We had some visitors come and stay with us last weekend. My daughter is really wary around strangers, so I was very happy that she handled the visitors so well. She relaxed enough to stop giving them the evil eye and went on to smile and play with them some. At one point, one of our visitors mentioned what a nice set of alphabet blocks she had and I was so confused. My daughter doesn’t have any blocks.
I looked up and responded, “Oh, you mean the jingle cubes.”
And these very beautiful jingle cubes (they each have a bell inside them so they jingle when my daughter shakes them) were made for us by a mathematician, so I think we should call them cubes.
Of course, geometry has never been my strong point, so I may have to do some research if I want to continue this trend of calling her toys by their right names.
And of course, it will be important for my daughter to know that this is a ‘truncated icosahedron’: (Mathematica Website)
My daughter does not have a set of blocks yet, but we are hoping to get her a nice set of wooden blocks, maybe for her birthday. I think I may have to just resort to calling them blocks unless some of my mathematician friends can help fill in the empty place in my brain where geometrical shapes should go.
Of course, at some point, I think we should just call a giraffe, a giraffe and not worry about its shape:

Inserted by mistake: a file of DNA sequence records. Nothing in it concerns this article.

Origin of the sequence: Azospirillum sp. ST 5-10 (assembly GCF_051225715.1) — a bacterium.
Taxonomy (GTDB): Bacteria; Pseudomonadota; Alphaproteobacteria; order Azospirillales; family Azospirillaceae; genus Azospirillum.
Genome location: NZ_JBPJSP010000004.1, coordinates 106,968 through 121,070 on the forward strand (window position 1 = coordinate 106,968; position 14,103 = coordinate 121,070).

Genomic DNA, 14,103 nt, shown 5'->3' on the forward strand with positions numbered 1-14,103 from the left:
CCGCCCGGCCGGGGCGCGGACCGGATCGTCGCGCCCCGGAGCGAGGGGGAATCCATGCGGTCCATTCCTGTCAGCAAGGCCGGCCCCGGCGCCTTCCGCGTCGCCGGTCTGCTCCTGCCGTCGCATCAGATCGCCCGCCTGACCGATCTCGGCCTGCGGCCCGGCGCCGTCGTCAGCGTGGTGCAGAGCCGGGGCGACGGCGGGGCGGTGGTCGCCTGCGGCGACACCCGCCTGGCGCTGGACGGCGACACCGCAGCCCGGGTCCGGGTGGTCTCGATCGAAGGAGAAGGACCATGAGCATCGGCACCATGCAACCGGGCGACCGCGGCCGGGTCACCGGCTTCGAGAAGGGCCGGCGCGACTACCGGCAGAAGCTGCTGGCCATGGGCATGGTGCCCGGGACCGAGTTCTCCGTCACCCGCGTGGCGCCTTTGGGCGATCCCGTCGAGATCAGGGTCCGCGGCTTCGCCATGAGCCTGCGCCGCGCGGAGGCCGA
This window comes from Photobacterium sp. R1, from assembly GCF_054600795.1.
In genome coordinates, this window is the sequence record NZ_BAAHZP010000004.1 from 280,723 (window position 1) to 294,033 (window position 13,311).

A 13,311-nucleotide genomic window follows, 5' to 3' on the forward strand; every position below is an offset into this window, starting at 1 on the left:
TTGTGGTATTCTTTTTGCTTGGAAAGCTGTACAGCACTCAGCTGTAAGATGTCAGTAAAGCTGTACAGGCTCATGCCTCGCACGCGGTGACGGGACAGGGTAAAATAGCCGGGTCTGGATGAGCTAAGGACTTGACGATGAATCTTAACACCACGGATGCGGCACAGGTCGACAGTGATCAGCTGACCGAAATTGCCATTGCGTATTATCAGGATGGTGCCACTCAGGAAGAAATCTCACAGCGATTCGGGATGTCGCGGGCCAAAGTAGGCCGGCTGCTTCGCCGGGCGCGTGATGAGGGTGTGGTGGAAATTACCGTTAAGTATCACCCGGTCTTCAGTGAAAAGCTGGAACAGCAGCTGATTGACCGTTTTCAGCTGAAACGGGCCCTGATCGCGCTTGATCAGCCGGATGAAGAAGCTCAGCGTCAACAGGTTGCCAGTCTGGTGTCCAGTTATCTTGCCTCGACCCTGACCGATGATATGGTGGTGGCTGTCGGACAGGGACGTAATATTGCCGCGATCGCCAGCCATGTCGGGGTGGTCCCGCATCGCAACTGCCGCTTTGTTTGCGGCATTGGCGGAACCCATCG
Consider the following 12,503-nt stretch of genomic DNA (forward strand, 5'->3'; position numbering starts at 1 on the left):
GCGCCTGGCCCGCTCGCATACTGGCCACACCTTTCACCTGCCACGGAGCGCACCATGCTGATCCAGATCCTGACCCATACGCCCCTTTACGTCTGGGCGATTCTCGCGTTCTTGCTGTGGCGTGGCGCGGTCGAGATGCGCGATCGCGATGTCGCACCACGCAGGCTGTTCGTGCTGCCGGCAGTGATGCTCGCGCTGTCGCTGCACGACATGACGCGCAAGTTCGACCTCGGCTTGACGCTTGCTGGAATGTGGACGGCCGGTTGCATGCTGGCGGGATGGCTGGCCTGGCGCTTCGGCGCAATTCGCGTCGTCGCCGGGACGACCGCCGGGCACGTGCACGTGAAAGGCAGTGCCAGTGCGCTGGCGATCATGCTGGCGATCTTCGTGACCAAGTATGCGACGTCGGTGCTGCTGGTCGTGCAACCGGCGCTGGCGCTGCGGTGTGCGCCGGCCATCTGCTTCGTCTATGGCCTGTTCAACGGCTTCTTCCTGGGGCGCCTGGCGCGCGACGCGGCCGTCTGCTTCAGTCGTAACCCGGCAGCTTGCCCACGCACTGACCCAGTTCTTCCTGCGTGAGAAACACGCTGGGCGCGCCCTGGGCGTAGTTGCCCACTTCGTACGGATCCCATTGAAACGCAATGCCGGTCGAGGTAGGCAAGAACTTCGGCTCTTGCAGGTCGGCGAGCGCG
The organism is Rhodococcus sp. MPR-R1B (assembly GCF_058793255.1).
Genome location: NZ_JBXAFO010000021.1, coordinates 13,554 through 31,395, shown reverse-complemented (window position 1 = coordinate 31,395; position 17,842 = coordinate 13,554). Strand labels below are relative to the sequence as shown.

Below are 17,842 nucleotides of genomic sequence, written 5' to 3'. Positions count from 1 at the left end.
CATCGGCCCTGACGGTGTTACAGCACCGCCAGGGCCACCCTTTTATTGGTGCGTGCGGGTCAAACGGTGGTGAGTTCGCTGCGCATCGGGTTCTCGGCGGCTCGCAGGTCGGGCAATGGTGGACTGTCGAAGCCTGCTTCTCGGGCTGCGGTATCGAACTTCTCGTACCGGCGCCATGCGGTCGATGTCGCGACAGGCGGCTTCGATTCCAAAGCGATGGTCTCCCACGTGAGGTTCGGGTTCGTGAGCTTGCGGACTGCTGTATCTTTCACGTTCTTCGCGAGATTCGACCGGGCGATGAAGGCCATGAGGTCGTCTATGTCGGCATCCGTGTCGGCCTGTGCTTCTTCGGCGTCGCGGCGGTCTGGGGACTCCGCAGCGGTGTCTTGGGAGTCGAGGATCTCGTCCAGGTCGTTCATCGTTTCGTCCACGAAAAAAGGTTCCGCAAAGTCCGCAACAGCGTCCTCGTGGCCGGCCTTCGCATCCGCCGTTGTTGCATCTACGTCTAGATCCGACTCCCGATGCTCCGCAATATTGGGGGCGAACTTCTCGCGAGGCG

For those of you who are physicists out there, you know that geometrical shapes are not really important since we tend to approximate chickens as point particles and cows as spheres. Anything else is too complicated for us. For those of you who are not physicists and wonder why we care about chickens and cows…well, I am not sure I can explain physics humor, but we think it’s funny. Ah, my poor kid is going to be so embarassed by her mom.
The jingle cubes will always be jingle cubes, though. And they have been a favorite of my daughter’s for a long time. First, they were so big, she needed both hands to grab them and they helped her learn hand coordination. Then, she loved to chew on them (like everything else). Then, her hands grew and her coordination improved so that now she holds one in each hand and shakes them and knocks them together to make music. Maybe soon she will start to stack them, and then (in the distant future) use them to spell words. They really are fantastic, multipurpose jingle cubes.